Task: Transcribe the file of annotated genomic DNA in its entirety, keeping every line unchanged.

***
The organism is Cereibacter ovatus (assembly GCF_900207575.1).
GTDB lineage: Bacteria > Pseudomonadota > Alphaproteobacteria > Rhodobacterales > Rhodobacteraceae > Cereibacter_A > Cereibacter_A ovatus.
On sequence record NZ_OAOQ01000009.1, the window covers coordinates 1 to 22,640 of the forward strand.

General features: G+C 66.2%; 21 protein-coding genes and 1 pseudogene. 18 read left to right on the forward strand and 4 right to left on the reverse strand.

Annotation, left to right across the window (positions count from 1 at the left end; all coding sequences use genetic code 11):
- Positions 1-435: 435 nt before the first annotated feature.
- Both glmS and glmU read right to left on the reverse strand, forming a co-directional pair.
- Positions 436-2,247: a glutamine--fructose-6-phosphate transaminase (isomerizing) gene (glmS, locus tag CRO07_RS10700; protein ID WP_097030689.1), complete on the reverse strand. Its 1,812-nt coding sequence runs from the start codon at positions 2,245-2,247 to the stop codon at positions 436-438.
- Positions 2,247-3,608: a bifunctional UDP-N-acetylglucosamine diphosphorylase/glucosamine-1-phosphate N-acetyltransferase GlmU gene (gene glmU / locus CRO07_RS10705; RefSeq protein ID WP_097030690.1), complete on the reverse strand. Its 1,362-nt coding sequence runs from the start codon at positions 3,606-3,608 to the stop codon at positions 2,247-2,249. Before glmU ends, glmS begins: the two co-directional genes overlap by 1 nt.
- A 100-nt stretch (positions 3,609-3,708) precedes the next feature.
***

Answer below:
The organism is Cereibacter ovatus (assembly GCF_900207575.1).
GTDB lineage: Bacteria > Pseudomonadota > Alphaproteobacteria > Rhodobacterales > Rhodobacteraceae > Cereibacter_A > Cereibacter_A ovatus.
On sequence record NZ_OAOQ01000009.1, the window covers coordinates 1 to 22,640 of the forward strand.

General features: G+C 66.2%; 21 protein-coding genes and 1 pseudogene. 18 read left to right on the forward strand and 4 right to left on the reverse strand.

Annotation, left to right across the window (positions count from 1 at the left end; all coding sequences use genetic code 11):
- Positions 1-435: 435 nt before the first annotated feature.
- Both glmS and glmU read right to left on the reverse strand, forming a co-directional pair.
- Positions 436-2,247: a glutamine--fructose-6-phosphate transaminase (isomerizing) gene (glmS, locus tag CRO07_RS10700; protein ID WP_097030689.1), complete on the reverse strand. Its 1,812-nt coding sequence runs from the start codon at positions 2,245-2,247 to the stop codon at positions 436-438.
- Positions 2,247-3,608: a bifunctional UDP-N-acetylglucosamine diphosphorylase/glucosamine-1-phosphate N-acetyltransferase GlmU gene (gene glmU / locus CRO07_RS10705; RefSeq protein ID WP_097030690.1), complete on the reverse strand. Its 1,362-nt coding sequence runs from the start codon at positions 3,606-3,608 to the stop codon at positions 2,247-2,249. Before glmU ends, glmS begins: the two co-directional genes overlap by 1 nt.
- A 100-nt stretch (positions 3,609-3,708) precedes the next feature.